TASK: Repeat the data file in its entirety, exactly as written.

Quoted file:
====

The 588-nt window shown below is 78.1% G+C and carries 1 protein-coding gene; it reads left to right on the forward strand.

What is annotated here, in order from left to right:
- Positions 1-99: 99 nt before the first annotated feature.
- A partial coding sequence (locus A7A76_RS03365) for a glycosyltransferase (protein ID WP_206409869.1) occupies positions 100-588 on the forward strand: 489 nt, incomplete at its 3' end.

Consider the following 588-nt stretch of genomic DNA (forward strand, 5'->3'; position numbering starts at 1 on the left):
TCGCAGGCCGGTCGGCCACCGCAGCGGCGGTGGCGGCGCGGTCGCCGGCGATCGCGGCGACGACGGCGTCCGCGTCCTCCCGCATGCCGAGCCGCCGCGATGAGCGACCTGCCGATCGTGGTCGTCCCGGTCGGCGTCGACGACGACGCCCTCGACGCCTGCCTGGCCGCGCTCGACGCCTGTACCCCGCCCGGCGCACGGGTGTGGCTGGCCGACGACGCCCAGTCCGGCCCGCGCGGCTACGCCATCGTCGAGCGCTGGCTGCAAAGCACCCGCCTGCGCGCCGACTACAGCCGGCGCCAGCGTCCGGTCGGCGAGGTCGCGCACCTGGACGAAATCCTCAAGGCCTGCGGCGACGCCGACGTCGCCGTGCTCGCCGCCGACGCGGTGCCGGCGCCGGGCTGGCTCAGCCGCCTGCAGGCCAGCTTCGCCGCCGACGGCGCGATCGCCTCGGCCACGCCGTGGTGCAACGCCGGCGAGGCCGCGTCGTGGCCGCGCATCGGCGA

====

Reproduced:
The 588-nt window shown below is 78.1% G+C and carries 1 protein-coding gene; it reads left to right on the forward strand.

What is annotated here, in order from left to right:
- Positions 1-99: 99 nt before the first annotated feature.
- A partial coding sequence (locus A7A76_RS03365) for a glycosyltransferase (protein ID WP_206409869.1) occupies positions 100-588 on the forward strand: 489 nt, incomplete at its 3' end.

Consider the following 588-nt stretch of genomic DNA (forward strand, 5'->3'; position numbering starts at 1 on the left):
TCGCAGGCCGGTCGGCCACCGCAGCGGCGGTGGCGGCGCGGTCGCCGGCGATCGCGGCGACGACGGCGTCCGCGTCCTCCCGCATGCCGAGCCGCCGCGATGAGCGACCTGCCGATCGTGGTCGTCCCGGTCGGCGTCGACGACGACGCCCTCGACGCCTGCCTGGCCGCGCTCGACGCCTGTACCCCGCCCGGCGCACGGGTGTGGCTGGCCGACGACGCCCAGTCCGGCCCGCGCGGCTACGCCATCGTCGAGCGCTGGCTGCAAAGCACCCGCCTGCGCGCCGACTACAGCCGGCGCCAGCGTCCGGTCGGCGAGGTCGCGCACCTGGACGAAATCCTCAAGGCCTGCGGCGACGCCGACGTCGCCGTGCTCGCCGCCGACGCGGTGCCGGCGCCGGGCTGGCTCAGCCGCCTGCAGGCCAGCTTCGCCGCCGACGGCGCGATCGCCTCGGCCACGCCGTGGTGCAACGCCGGCGAGGCCGCGTCGTGGCCGCGCATCGGCGA